Excessive Evaporation and Gaps

As water evaporates, the soil supporting your home starts to shrink. If you don’t care for your yard, your soil will pull away from your home.

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Excessive Evaporation and Gaps Between Soil & Foundation

Homeowners know their foundation is more likely to endure damage when the rain’s heavy. Droughts, however, can have just as much of an impact on your foundation’s structural integrity. As your soil dries out, it starts to shrink. With more space in between those particles, you may rapidly find yourself dealing with unprecedented hydrostatic pressure. 

What Is Soil Shrinkage? 

Your soil doesn’t remain in a constant state. It changes every day based on the amount of rain it comes into contact with, among other things. When your soil goes a long time without rain, it can start to shrink in size so as to conserve nutrients. When your soil does start to shrink, gaps start to appear between the soil particles. 

Your foundation weighed down by gravity, is eager to fill those gaps. Water is as well. While your soil will usually rejuvenate after a rainstorm, the run-off that has a chance will run into the gaps left behind by your soil shrinkage and come into contact with your concrete slabs, including those making up your foundation. As that water builds up, it becomes hydrostatic pressure, a type of pressure that builds as water starts to interact with the materials that make up your foundation. If you haven’t waterproofed your home, this exposure can cause your structural supports to bow or otherwise rot away. 

In some of the more severe cases, the soil around your home can physically start to pull away from your foundation. The good news is that this level of property damage is easy to identify. The bad news is that it can take a bit of time and work to remedy it. 

Signs to Look Out For 

Most of the time, you can tell your yard’s not been getting enough water when it starts to dry out. If your grass is dying off or it simply hasn’t rained in a while, you may be looking at excessive evaporation.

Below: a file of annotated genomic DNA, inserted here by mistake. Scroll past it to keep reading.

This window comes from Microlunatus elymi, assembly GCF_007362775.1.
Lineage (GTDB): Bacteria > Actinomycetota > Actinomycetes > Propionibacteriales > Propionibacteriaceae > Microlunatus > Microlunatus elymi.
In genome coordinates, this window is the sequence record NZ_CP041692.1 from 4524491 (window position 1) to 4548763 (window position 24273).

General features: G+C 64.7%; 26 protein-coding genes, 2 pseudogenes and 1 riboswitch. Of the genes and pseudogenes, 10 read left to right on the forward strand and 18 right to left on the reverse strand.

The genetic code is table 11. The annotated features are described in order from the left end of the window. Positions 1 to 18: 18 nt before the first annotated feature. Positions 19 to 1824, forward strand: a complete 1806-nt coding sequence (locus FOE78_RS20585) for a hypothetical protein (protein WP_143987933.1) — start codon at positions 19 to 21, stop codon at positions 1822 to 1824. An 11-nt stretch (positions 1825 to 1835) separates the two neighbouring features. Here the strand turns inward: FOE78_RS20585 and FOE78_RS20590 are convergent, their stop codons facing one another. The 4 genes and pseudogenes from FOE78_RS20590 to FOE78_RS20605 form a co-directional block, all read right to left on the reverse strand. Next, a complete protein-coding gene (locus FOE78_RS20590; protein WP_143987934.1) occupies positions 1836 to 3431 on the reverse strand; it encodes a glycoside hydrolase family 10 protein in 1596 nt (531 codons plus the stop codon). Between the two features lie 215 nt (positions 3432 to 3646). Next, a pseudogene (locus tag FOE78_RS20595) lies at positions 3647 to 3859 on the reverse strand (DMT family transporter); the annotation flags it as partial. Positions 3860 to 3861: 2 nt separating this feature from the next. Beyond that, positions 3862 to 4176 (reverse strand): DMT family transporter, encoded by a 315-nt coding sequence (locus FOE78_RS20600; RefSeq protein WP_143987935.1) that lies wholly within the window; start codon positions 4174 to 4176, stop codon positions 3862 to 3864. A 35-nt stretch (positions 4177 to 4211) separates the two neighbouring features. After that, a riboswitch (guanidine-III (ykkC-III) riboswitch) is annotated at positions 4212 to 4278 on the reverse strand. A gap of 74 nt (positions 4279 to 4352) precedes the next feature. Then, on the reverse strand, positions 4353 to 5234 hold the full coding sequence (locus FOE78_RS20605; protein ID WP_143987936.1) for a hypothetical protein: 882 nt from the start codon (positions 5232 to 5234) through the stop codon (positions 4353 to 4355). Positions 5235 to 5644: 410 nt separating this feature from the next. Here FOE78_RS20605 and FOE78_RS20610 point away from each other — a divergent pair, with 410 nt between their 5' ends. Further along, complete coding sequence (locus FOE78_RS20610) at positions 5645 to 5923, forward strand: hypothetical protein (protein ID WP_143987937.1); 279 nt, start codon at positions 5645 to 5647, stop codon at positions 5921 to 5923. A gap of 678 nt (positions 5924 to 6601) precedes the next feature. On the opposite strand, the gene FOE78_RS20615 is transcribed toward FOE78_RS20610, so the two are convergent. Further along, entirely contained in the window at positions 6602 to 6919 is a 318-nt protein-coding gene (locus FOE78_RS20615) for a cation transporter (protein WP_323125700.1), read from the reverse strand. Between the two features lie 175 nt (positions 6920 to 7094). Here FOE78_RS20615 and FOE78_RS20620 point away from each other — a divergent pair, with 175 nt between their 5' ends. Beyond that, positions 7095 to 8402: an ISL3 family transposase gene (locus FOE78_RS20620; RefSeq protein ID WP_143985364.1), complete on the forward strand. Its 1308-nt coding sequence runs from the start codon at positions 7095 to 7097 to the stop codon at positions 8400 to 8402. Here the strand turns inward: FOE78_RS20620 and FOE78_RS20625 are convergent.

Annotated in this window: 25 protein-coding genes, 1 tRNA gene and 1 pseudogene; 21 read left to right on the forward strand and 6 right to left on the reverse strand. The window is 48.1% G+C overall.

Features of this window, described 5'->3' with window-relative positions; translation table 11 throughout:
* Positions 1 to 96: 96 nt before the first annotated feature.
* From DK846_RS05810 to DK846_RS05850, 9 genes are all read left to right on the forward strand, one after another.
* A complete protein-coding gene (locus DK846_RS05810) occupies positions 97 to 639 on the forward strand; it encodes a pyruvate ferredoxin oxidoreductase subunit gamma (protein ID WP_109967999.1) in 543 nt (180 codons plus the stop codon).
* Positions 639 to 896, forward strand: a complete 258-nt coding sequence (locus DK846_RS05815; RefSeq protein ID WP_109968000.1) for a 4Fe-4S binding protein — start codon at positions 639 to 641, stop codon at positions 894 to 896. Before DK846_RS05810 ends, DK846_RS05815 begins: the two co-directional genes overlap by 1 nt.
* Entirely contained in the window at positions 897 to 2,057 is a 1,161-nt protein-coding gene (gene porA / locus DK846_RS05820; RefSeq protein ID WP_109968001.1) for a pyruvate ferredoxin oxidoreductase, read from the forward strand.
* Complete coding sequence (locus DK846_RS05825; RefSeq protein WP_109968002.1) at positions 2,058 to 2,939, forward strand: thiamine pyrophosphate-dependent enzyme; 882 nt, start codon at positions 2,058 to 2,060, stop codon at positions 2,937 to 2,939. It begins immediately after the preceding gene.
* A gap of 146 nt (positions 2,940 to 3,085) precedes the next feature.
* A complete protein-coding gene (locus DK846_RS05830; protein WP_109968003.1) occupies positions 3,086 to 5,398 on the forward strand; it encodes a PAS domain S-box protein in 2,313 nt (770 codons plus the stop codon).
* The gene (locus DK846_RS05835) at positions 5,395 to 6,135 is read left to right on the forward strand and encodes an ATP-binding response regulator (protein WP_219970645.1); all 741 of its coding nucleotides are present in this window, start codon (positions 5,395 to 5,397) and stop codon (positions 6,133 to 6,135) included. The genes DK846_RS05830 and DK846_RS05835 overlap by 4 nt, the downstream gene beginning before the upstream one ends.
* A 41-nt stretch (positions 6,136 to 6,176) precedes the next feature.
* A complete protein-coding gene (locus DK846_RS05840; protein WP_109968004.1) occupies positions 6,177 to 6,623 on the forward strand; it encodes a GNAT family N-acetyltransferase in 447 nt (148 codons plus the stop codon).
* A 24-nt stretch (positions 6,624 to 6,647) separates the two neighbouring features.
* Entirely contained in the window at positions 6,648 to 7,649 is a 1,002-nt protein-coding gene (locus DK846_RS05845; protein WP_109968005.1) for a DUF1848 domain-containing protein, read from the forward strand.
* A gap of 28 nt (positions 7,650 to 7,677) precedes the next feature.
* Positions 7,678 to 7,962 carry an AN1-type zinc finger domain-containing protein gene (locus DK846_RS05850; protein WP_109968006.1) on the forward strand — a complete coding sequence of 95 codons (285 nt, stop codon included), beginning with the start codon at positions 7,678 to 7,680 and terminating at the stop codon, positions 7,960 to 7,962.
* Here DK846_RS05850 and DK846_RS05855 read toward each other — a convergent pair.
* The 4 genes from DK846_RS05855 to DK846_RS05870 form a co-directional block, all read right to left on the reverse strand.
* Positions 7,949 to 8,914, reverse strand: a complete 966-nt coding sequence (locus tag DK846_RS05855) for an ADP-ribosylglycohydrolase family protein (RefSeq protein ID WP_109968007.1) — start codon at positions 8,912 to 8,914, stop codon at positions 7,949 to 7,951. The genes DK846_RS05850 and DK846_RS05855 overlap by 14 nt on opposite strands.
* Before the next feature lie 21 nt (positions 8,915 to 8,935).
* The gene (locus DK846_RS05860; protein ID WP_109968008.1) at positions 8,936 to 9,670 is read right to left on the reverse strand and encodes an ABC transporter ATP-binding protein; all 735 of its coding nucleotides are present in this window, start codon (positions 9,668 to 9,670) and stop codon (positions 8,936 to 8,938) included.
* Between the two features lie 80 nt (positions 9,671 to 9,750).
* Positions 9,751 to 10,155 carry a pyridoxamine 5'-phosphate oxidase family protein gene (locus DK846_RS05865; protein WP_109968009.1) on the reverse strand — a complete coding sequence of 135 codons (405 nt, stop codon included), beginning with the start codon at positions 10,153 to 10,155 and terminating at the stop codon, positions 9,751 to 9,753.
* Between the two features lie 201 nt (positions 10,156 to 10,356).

That said, there are some signs that give away this evaporation later on in a drought. These include:  

  • Gaps between your landscaping and your foundation 
  • Stuck doors 
  • Foggy windows 
  • Cracks in your ceiling, walls, or foundation 
  • Uneven floors 
  • Bowing walls 

Think of it this way: while your lawn may be drying out, the soil deep beneath your home isn’t. Groundwater is constantly on the move, and when it has more gaps to make its way through, it’ll more readily come into contact with your foundation. 

The drier your soil gets the more hydrostatic pressure your home has to endure. With that hydrostatic pressure comes to a greater risk of cracks, leaks, and other types of water damage. 

drought effecting hydrostatic pressure on your foundation

How to Treat Gapping Soil

It’s not impossible to prevent the soil around your home from drying out. That said, if you let your soil go for too long, it may take longer than you expect to coax the soil back towards your perimeter. 

Many of the steps you can take to protect your home are preventative. They include: 

Invest in a Drainage System

Drainage systems, both inside and outside of your home, work wonders when you’re trying to keep water away from your structural supports. You can talk with one of the contractors working in the Baltimore, MD, area to learn more about your drainage options. 

Carefully Water Your Soil 

You might assume watering your yard would expose your foundation to even more hydrostatic pressure than your average rainstorm does. This, however, isn’t actually the case. When you establish a yard-watering schedule, you’re taking steps to keep your soil healthy and your foundation free of leaks. Watered soil won’t shrink in size and will be able to absorb new rain, better keeping it away from your structural supports. 

Arrange Thoughtful Landscaping

When in doubt, why not put your plants to work? If you arrange your plants appropriately around your perimeter, while still giving them the room they need to grow, then the root systems near your home may absorb the water that would otherwise damage your structural supports.  

Want to keep your soil in its place? Water your lawn more frequently than you think you should. When you keep your soil healthy, you’re keeping the rest of your home healthy, too. 

To explore your waterproofing and repair options, reach out to one of the contractors working in the Baltimore, MD, area. After a home inspection, you’ll receive a free quote on any services you may need. 

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